wherein a plurality of depth positions at which grout injection is to be effected are set for individual grout injection points, respectively, and, after formation of a solidified support layer at a deepest one of the thereby set depth positions, a grout injection depth is shifted to a position one step higher than the previous depth position, so that solidified support layers vertically arranged in multi-stage form can be formed at each grout injection point.
7. The ground improvement method according to claim 2,
wherein a time interval between termination of single-shot grout injection at a certain grout injection point and initiation of a succeeding grout injection at the same grout injection point is shorter than gelation time of the previously injected grout.
8. The ground improvement method according to claim 2,
wherein, when a result of geological survey conducted on said improvement target ground in a direction of geological layer thickness has indicated a presence of a stack of a highly consolidated layer having a high degree of consolidation and a lowly consolidated layer having a low degree of consolidation located below the highly consolidated layer within a range corresponding to a depth at which ground improvement is to be effected, then said lowly consolidated layer is defined as a depth position at which grout is injected.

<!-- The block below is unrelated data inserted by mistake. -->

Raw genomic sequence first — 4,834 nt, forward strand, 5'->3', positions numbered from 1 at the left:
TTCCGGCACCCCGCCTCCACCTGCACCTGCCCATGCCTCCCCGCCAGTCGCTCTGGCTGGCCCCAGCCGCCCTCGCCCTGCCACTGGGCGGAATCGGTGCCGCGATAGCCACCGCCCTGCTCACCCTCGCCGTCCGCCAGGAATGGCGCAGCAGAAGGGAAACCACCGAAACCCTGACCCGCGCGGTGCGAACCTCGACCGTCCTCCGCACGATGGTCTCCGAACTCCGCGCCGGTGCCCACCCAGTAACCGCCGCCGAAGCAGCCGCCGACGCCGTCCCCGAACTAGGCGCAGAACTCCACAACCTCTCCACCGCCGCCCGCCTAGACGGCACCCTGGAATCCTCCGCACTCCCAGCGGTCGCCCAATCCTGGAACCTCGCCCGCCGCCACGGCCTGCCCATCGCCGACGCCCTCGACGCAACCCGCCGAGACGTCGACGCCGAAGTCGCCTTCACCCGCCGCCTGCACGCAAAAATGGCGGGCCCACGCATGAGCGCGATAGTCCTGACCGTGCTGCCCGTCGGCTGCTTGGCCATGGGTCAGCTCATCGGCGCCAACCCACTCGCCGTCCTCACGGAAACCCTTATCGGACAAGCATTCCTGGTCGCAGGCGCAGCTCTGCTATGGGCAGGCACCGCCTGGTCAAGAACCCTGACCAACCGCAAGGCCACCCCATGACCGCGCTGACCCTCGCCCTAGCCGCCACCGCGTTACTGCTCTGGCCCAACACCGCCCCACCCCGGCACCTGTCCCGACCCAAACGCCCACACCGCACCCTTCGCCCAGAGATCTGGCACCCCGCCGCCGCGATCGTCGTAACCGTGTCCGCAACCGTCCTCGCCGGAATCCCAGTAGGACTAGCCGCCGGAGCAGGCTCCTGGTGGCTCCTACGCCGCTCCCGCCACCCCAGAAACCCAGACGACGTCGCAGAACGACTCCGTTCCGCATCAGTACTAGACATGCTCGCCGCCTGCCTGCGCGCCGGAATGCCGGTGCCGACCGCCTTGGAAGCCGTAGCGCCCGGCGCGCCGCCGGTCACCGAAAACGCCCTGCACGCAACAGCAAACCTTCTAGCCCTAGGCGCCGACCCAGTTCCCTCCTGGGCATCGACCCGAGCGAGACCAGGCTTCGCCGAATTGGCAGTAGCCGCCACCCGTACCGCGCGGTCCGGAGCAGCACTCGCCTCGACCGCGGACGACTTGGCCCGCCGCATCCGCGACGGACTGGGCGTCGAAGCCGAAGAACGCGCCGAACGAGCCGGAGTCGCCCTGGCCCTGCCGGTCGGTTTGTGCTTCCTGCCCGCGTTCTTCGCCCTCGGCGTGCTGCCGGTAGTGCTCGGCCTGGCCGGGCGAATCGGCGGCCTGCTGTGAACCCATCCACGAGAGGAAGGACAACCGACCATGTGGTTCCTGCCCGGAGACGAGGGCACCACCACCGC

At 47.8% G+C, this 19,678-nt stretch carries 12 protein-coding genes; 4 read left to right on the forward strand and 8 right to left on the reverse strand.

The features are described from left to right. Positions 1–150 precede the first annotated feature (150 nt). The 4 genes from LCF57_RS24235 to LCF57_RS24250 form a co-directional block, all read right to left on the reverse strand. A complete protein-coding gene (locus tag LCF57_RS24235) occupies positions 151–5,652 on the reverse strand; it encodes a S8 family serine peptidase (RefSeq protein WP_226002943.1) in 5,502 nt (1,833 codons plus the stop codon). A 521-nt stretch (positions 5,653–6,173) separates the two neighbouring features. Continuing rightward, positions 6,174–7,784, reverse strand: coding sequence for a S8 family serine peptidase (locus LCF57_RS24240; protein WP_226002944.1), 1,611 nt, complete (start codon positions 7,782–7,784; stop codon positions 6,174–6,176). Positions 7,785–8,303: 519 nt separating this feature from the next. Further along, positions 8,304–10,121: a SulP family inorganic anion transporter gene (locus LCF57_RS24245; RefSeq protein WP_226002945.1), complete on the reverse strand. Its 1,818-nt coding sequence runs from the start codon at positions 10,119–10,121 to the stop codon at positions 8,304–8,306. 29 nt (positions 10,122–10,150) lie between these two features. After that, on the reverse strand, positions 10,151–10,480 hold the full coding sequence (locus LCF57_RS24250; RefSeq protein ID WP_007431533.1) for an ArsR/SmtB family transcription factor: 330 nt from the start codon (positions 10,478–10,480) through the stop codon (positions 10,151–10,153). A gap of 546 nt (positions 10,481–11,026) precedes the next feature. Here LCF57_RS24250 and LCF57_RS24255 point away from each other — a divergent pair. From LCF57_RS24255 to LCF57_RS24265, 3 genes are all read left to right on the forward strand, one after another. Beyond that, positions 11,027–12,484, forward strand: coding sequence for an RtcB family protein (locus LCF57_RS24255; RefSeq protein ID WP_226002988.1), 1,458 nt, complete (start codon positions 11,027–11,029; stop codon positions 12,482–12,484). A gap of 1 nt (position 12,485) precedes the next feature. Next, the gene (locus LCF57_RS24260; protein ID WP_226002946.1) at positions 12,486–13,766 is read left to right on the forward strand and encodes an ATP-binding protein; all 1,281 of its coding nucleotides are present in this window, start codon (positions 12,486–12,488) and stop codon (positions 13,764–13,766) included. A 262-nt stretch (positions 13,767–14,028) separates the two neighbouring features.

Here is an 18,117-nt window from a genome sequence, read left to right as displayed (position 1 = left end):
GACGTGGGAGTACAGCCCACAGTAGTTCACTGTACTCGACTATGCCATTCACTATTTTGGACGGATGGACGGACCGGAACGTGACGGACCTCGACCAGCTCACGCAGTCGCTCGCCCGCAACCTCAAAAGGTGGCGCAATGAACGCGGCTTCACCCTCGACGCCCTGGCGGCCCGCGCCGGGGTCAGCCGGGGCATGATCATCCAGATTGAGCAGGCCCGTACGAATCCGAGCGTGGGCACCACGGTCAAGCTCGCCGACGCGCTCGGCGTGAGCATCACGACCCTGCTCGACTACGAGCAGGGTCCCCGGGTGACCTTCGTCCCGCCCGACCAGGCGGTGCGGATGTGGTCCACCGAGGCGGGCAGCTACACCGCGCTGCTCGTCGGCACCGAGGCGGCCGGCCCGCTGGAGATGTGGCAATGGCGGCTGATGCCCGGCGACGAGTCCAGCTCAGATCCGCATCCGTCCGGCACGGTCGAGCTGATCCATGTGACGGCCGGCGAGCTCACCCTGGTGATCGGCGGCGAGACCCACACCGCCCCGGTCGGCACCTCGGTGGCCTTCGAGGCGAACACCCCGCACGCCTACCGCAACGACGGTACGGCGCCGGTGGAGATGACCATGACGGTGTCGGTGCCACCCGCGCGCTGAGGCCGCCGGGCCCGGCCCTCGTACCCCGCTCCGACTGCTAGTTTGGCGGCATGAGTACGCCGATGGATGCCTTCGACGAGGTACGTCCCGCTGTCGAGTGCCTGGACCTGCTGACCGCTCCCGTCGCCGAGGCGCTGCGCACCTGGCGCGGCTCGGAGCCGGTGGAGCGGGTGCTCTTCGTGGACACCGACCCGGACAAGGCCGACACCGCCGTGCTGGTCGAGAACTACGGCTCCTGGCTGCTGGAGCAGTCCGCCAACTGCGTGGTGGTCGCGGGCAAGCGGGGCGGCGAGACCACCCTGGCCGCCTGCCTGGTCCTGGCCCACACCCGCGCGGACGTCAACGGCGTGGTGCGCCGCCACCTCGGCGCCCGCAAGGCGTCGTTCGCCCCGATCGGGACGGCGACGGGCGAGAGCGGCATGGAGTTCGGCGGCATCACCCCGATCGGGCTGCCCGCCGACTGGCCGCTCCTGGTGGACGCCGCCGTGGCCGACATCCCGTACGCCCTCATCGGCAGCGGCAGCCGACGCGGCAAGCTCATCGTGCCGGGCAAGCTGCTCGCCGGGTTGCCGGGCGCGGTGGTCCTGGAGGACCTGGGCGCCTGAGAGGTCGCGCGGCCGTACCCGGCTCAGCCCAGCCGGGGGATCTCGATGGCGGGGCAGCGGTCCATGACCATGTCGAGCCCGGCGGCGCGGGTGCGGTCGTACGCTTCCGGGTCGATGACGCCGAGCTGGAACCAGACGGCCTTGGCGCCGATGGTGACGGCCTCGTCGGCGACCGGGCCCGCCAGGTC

9. The ground improvement method according to claim 2,
wherein, in effecting grout injection at said grout injection points, a certain number of grout injection points are bunched together in groups, and, according to an order of arrangement of a plurality of grout injection points in each group, injections are performed sequentially in respective grout injection points, while repeating supply and stop of the supply in turn at different timings, in a go-around manner as one cycle of operation, and, upon a completion of one cycle, a procedure proceeds to a next cycle.
10. The ground improvement method according to claim 1,
wherein a time interval between termination of single-shot grout injection at a certain grout injection point and initiation of a succeeding grout injection at the same grout injection point is shorter than gelation time of the previously injected grout.